Way back when I was about 15, I wrote Jack Vance a fan letter and he answered me back. We ended up writing each other all through my remaining years at high school, and then his family was kind enough to take me in for awhile. He used to play banjo at the kitchen table and tell stories of other writers he'd known -- he'd been good friends with the guy who wrote Dune. He wrote in a dark room -- the letters on the computer screen were huge, as he had such bad eyesight. They had a beautiful house, which they'd built themselves over the years. Norma was a wonderful person, too. I wish I'd been less of a jerk back then, but then, I had the unfortunate fate of being a teenage girl.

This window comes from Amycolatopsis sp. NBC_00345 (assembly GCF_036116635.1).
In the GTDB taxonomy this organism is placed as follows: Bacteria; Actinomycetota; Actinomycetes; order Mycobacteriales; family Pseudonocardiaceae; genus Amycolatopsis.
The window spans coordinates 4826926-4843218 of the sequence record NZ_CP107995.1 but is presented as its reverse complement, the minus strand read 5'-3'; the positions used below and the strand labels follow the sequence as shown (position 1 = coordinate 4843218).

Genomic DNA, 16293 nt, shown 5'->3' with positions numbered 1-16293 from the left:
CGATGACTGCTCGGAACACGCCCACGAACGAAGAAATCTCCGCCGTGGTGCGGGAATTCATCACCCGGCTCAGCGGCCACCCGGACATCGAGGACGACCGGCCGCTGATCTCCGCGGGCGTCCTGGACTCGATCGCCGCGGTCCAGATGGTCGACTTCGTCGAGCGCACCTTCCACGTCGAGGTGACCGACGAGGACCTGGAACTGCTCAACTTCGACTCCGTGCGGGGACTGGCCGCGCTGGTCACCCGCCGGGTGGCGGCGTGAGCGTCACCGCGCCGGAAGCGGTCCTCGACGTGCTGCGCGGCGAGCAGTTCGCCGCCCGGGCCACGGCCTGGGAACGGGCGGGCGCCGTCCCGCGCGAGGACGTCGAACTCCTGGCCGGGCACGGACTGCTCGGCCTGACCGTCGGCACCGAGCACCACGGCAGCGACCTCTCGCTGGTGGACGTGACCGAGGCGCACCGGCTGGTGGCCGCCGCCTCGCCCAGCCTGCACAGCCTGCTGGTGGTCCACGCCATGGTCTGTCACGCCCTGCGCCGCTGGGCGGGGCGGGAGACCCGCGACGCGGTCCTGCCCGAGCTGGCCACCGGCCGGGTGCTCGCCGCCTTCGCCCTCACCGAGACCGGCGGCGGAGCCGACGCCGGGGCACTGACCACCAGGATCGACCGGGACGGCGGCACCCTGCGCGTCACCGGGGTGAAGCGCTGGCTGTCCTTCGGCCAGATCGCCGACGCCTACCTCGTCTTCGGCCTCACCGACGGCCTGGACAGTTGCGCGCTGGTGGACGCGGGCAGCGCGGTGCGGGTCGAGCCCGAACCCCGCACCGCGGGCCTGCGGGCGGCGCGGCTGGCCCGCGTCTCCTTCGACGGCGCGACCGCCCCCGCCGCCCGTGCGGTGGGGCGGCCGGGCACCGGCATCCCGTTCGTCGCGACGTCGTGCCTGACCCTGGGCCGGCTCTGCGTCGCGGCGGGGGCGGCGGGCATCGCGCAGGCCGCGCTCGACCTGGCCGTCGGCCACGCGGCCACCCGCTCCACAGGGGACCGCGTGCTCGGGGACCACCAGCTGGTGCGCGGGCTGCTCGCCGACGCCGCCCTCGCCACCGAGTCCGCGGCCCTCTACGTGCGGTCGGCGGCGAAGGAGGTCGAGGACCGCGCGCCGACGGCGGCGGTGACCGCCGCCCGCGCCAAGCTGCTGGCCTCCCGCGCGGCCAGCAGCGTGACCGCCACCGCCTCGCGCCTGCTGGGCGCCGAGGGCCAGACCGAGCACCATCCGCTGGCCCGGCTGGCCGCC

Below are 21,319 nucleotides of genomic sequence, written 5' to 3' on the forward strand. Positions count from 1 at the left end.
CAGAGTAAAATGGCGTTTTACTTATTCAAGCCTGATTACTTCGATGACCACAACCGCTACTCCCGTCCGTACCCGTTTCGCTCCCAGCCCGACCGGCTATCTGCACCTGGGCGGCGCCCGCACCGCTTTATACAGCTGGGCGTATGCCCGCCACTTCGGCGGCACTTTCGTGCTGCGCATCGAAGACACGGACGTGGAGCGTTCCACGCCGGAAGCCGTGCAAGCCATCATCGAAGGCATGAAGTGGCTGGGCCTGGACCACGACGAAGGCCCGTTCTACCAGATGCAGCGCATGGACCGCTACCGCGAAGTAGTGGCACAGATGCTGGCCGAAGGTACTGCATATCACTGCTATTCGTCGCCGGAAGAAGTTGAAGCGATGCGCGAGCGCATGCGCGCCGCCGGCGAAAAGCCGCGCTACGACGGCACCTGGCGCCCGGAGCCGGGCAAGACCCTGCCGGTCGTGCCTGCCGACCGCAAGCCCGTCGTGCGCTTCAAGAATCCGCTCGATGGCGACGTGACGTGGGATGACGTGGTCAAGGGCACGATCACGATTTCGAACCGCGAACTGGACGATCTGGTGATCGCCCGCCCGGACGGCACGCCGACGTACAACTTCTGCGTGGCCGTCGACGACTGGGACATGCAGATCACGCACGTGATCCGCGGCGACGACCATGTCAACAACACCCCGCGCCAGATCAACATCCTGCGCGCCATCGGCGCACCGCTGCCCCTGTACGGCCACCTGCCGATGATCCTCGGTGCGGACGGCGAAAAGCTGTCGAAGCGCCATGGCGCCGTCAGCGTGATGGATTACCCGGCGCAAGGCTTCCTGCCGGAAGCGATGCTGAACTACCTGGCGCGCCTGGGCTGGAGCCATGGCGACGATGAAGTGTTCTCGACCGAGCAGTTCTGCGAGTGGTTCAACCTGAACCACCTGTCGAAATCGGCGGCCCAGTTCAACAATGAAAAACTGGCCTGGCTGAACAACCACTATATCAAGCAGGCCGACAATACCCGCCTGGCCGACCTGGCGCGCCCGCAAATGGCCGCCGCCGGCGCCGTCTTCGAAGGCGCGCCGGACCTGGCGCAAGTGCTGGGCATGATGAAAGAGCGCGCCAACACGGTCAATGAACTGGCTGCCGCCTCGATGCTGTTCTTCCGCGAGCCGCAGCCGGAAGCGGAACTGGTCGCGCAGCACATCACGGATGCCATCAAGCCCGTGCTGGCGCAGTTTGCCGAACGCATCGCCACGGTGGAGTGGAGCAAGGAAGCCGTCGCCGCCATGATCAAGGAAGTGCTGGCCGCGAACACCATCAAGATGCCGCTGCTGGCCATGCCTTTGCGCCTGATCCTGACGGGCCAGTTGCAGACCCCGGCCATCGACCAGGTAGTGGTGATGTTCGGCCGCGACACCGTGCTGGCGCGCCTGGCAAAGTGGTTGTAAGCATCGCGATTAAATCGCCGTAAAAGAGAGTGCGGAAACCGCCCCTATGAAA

George R.R. Martin
George R. R. Martin